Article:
The book of tea

(Photo credit: The book of tea: Growing it, making it, drinking it, the history, recipes and lots more by Nick Kilby and Louise Cheadle is published by Jacqui Small LLP) (Image above shows the title of the book and the author names against an orange background with a white teacup and saucer)   Louise Cheadle […]

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Scottish local sports club histories

Walk around any town or city in Scotland and sooner rather than later you are likely to come across a sports club. Scotland is full of bowling greens, tennis courts and other sports venues often tucked away in otherwise residential areas. Similarly most community notice boards will have details of judo, karate, table tennis and […]

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Scottish Poorhouses

The Poor Law (Scotland) Act 1845 set up parochial boards in towns and rural areas and a Board of Supervision in Edinburgh. One of their purposes was to build poorhouses for those paupers who were not eligible for ‘outdoor relief’, which consisted of small sums of money given out weekly. The Board of Supervision published […]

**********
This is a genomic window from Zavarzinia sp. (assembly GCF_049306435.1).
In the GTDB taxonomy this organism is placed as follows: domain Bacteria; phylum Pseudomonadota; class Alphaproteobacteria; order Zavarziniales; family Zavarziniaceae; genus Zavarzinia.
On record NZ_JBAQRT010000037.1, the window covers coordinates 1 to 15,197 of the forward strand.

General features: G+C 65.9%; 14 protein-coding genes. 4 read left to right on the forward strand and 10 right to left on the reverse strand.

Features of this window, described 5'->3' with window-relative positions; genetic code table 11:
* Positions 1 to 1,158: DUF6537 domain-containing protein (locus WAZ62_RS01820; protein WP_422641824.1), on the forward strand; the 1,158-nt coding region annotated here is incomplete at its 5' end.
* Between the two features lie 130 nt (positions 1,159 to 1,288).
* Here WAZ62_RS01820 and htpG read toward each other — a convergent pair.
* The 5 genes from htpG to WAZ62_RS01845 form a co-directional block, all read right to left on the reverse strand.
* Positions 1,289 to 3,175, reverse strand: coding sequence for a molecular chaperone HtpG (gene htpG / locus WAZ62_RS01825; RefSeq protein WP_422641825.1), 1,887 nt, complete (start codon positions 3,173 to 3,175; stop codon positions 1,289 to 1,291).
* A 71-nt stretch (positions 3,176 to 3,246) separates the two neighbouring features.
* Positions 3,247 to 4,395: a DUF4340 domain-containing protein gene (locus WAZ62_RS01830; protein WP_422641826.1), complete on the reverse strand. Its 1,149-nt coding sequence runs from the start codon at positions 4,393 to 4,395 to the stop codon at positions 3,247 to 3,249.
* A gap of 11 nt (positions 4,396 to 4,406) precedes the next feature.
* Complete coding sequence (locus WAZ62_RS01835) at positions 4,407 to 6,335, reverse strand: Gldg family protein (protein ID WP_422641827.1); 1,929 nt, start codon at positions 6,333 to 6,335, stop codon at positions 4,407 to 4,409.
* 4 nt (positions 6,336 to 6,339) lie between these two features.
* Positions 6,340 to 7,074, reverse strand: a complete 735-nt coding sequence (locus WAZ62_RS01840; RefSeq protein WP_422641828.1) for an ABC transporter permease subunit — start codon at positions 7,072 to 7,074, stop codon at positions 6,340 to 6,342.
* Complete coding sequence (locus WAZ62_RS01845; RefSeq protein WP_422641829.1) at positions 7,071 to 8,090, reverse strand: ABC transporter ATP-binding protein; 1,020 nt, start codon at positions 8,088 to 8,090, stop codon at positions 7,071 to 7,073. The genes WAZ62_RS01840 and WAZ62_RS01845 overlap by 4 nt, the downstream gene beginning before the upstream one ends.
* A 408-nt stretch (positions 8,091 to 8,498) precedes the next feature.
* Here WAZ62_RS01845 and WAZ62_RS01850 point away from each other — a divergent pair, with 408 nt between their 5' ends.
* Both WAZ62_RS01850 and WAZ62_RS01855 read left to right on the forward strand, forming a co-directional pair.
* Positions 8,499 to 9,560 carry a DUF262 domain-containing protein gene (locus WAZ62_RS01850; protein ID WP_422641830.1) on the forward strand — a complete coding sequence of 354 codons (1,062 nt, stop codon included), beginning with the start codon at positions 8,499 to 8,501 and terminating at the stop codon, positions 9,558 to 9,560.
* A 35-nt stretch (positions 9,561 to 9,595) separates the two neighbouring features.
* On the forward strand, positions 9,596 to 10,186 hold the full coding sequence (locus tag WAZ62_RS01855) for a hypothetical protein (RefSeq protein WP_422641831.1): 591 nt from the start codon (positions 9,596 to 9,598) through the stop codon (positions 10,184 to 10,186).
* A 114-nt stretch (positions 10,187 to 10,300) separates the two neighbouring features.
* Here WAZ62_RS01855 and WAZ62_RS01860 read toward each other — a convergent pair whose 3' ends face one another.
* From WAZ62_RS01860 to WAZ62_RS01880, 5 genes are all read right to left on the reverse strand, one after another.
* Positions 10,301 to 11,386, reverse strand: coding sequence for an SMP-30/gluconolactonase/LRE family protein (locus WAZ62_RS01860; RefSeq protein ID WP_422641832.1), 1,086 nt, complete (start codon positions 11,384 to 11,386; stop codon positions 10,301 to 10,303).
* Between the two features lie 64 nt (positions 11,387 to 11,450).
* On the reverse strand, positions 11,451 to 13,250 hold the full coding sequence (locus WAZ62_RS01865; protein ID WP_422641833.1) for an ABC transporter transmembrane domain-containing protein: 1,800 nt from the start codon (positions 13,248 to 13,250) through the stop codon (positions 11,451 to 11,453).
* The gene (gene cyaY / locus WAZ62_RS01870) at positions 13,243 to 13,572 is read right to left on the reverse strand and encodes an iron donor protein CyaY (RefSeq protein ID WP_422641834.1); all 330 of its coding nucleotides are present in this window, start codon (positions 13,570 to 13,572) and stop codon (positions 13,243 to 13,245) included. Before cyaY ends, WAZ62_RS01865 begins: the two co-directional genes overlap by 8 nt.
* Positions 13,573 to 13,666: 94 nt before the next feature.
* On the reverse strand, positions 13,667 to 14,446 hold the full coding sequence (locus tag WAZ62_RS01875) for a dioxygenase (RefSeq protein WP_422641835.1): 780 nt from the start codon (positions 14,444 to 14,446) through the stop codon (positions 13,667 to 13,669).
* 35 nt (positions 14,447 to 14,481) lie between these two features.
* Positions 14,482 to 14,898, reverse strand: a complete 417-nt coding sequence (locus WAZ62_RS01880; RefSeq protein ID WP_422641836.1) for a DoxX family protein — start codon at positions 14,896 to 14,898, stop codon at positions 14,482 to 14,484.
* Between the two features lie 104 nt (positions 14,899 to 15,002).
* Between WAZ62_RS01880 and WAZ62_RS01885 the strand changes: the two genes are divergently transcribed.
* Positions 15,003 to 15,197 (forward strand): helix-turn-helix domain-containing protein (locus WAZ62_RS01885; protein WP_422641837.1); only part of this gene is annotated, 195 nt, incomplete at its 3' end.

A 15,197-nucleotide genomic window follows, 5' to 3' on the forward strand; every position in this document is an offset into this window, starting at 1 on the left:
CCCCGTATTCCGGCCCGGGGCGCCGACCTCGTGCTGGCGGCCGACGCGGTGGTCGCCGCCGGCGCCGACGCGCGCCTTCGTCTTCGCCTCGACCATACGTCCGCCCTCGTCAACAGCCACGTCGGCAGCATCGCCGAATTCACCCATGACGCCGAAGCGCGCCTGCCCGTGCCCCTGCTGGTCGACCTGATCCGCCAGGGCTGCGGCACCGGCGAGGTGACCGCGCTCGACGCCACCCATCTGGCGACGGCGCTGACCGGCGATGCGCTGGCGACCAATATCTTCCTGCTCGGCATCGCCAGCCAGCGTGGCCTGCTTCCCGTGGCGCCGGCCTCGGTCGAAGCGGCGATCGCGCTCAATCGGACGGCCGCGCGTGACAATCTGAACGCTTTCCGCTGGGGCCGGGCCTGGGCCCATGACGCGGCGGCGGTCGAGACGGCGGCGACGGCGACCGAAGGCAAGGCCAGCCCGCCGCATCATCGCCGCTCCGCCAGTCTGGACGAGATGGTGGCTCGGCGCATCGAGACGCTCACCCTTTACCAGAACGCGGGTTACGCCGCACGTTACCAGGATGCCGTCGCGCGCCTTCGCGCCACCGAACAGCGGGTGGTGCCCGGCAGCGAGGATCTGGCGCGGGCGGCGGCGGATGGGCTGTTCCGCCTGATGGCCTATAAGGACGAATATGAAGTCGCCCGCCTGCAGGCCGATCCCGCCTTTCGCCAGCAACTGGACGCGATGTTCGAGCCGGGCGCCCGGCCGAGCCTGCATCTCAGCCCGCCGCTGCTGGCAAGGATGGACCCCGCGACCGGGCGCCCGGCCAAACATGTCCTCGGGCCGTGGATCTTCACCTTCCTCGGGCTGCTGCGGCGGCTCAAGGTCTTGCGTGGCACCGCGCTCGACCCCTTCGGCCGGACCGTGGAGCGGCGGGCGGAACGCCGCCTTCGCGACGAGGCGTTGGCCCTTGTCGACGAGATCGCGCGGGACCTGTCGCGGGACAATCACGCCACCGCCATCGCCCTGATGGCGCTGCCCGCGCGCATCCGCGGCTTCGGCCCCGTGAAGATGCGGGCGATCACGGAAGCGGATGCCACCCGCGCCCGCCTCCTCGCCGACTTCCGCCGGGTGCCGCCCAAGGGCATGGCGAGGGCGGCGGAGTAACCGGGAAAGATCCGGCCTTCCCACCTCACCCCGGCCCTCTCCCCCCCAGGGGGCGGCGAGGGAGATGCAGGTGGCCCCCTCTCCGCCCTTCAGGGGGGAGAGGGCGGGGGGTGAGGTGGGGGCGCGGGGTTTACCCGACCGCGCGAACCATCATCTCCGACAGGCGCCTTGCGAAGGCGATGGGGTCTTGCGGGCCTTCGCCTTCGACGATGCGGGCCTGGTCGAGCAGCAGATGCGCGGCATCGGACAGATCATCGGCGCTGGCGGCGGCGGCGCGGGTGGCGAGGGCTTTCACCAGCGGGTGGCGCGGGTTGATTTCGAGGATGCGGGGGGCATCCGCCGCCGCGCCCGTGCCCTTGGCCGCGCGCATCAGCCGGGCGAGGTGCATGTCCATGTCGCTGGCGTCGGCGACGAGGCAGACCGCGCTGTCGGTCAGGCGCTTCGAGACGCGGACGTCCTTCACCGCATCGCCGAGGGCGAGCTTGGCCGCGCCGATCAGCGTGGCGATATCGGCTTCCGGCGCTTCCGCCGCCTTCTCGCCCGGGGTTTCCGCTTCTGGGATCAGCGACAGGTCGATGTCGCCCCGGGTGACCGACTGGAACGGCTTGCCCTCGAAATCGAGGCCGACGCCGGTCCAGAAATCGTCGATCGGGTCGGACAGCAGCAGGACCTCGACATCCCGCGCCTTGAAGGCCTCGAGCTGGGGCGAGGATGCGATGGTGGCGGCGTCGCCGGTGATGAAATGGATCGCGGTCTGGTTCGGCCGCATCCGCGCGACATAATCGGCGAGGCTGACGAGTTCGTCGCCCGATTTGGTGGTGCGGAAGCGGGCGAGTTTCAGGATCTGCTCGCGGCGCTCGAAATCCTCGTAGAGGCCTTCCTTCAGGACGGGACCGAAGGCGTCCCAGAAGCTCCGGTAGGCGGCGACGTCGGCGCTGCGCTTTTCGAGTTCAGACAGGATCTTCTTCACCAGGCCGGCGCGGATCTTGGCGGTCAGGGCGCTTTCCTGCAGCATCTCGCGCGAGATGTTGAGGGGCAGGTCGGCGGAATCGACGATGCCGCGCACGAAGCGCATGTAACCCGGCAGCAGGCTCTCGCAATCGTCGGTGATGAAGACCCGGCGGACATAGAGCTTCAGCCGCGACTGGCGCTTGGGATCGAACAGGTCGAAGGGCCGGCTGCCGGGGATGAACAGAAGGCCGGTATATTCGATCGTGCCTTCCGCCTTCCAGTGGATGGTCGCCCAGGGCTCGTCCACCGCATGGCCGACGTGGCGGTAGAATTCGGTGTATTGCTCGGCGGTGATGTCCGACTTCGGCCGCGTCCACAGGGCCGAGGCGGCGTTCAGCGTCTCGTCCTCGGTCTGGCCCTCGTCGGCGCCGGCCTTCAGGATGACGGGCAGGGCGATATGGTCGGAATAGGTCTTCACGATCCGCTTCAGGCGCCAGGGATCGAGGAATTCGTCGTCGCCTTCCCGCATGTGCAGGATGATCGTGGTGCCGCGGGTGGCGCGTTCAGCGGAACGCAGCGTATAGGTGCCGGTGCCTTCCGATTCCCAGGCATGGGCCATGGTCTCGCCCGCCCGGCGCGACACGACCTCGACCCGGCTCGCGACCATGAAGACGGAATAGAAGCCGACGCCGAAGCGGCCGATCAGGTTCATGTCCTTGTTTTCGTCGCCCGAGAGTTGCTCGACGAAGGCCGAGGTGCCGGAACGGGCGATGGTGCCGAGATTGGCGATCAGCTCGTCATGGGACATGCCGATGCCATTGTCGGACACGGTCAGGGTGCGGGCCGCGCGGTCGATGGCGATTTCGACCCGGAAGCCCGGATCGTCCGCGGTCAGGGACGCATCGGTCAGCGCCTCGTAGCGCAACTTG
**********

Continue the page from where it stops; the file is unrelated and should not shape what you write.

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Scottish glass industry

William Cooper, crown-glass cutter, glazier, and stained glass maker to King William IV had a glass warehouse at 18 Picardy Place, Edinburgh in the early nineteenth century. He also wrote ‘The crown glass cutter and glazier’s manual’ in 1835, describing the history of glassmaking, the processes of glass manufacture and the different methods of using […]

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Plague! has arrived at the Library

I’m delighted to announce that our new exhibition is open! It’s free and will run until 29 May 2016. Plague! showcases eight contagious diseases that ravaged Scotland over the last 700 years, and explores the cultural history of society’s responses to epidemic outbreaks. We’re focusing on infectious diseases because of their devastating consequences for society as […]

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Quintinshill Rail Disaster

On 22 May 1915 one of the worst railway accidents in Scotland happened at Quintinshill near Gretna Green in Dumfriesshire. Five trains were involved: a troop train carrying soldiers from the Leith Battalion of the Royal Scots, a local passenger train, a Glasgow express and two goods vehicles. Over 200 people were killed, with a […]

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